Oh, what a night!
Based on the stories and research of Dorothy Marcic, "Respect: A Musical Journey of Women" glances back at the history of the women's movement, their independence and fight for equality drawing upon a wide range of material pulled from 20th century song classics, pop hits and anthems. It's all very powerful and breezy stuff that celebrates all forms of music specifically and effortlessly with vigilance and sterling intentions that are very hard to resist.
This freely-flowing musical is a surprising delight that delivers songs with punch and power, bright sincerity and a buoyant tunefulness ready for reinvention.
A show like this, which taps into nostalgia, womanhood and camaraderie for entertainment's sake, could easily fall into that escapist trap of bubble gum gooey repetition in the hands of inexperienced directors not versed in this sort of page-by-page songbook conceit. The enlistment of Kris McMurray as director of "Respect" however, keeps this two-act musical real, romantic and heartwarming from start to finish with nary a hiccup, a break, a halt, a skip or a bump. As director and storyteller, he takes chances and runs with them. He never repeats himself. He knows when to amp things up and when to power things down. He understands the mechanics of staging a musical of this caliber, how to position and move it, how to cast it perfectly, how to design and stage it, how to make it flow, how to pause it and make it linger in the moment and how to ready it for live performance.
Here, we get a finely crafted, lightweight musical romp and revue that sizzles and snaps, charms and enlightens, teases and taunts and keeps its playful, sugar-coated concept well grounded and controlled. It is fun. It is simple. It is cute, It is fanciful. It is energetic. It is full of sprinkles and sparkles. It knows exactly where it is going and never looks back.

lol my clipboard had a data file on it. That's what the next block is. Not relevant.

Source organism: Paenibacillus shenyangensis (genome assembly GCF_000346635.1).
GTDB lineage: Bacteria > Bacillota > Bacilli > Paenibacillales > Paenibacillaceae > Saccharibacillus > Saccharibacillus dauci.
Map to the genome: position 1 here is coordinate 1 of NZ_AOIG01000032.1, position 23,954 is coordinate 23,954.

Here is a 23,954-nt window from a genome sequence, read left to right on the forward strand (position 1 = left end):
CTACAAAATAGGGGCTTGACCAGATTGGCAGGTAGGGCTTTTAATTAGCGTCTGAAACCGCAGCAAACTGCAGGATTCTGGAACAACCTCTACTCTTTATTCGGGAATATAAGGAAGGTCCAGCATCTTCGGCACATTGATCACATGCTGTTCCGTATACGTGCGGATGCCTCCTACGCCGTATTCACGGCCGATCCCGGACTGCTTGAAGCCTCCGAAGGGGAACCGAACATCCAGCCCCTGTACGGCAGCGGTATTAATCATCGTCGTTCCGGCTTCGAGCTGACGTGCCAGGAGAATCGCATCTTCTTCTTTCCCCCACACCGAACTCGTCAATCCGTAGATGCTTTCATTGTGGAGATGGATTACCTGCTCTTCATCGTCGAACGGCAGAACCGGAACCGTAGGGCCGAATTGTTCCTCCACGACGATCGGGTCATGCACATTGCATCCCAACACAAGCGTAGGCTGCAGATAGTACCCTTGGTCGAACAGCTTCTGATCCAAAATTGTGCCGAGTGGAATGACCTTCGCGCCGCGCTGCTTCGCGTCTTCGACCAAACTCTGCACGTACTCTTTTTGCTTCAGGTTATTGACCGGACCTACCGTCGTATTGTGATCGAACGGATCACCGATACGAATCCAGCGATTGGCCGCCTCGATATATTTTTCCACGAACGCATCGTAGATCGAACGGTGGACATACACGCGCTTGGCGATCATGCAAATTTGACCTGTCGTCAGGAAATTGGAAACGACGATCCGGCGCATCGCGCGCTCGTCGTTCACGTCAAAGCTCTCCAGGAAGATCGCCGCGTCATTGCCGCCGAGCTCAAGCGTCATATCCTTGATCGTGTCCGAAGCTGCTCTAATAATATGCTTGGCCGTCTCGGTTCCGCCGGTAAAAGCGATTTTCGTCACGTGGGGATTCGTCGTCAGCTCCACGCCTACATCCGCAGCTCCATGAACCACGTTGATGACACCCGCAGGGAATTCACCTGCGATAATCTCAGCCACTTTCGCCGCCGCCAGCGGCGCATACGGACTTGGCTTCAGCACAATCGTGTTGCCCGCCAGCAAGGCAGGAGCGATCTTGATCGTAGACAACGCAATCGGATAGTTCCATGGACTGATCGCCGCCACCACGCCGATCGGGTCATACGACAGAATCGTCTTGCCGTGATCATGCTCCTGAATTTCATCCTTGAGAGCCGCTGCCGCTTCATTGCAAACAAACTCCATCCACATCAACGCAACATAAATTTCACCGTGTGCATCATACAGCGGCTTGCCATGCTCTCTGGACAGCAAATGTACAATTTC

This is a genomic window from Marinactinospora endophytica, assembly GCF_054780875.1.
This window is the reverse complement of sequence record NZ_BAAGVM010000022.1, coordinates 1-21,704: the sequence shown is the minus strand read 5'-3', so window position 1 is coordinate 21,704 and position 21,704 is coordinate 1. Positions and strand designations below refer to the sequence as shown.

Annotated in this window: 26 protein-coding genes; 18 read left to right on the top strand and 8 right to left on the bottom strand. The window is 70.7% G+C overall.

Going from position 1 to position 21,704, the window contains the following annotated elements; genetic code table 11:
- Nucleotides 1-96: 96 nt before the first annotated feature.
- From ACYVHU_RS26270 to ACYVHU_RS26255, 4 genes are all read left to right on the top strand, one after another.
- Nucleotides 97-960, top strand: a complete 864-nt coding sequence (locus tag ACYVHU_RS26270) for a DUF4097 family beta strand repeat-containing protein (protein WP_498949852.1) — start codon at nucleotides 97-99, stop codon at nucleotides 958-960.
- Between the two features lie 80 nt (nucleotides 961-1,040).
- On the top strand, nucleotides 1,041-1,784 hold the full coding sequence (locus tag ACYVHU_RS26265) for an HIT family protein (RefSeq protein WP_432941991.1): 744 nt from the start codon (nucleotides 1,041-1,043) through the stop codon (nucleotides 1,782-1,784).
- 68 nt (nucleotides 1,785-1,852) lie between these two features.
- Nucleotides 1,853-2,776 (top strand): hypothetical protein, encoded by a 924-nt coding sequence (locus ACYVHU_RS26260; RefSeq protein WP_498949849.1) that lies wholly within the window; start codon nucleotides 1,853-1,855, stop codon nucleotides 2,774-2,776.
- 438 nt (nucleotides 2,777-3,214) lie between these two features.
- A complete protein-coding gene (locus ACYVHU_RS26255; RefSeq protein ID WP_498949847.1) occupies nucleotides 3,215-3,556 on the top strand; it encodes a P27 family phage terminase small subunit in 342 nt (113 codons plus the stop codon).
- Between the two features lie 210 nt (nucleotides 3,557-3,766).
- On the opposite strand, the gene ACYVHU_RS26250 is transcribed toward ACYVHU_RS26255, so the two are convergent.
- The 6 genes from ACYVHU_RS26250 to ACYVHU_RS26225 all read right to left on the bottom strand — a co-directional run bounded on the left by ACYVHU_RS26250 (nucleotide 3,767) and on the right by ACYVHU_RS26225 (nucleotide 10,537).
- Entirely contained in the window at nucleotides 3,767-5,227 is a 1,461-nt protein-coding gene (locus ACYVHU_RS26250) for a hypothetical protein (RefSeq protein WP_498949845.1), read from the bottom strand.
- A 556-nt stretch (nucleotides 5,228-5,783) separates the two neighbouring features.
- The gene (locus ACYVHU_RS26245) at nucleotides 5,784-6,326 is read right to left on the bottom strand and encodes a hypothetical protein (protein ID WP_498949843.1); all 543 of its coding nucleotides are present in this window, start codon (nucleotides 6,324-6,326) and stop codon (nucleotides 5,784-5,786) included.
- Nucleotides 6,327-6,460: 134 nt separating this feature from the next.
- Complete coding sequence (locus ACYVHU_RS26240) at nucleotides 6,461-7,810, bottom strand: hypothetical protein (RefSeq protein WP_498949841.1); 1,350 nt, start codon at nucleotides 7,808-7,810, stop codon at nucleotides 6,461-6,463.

"Respect" also benefits from McMurray's actual knowledge and appreciation of the musical's time frame which spans over 100 years. He is completely akin to the wonderful musicality of the different decades and knows exactly how to move his cast carefully through well timed and orchestrated group movements and synchronized dance moves that give the individual songs additional weight, drive, purpose and remembrance. There's a lot of stage business from song to song and McMurray keeps his musical quartet knee deep in the merriment of it all no matter how silly, how dramatic, how cute or how important it is to the evolution of the story. His creativity is inspired throughout, mixed with a clever uniqueness and style that never falters for a moment.
Big on music with over 40 songs sung entirely from a women's perspective that happily trips the light fantastic while sailing through the decades, "Respect" adapts a snappy juke-box format with one song hit after another. Some are sung in their entirety. Others are delivered in bits and pieces. No matter, all of them are well worth the ride. They include "You Don't Own Me," "Girls Just Wanna Have Fun," "As Long As He Needs Me," "Boogie Woogie Bugle Boy," "I Will Survive," "My Man," "Beautiful," "Where the Boys Are," "Que Sera Sera," "Greatest Love of All," "If I Knew You Were Coming I'd Baked A Cake," "It Must Be Him," "God Bless the Child," "Over There" and "Diamonds Are a Girl's Best Friend."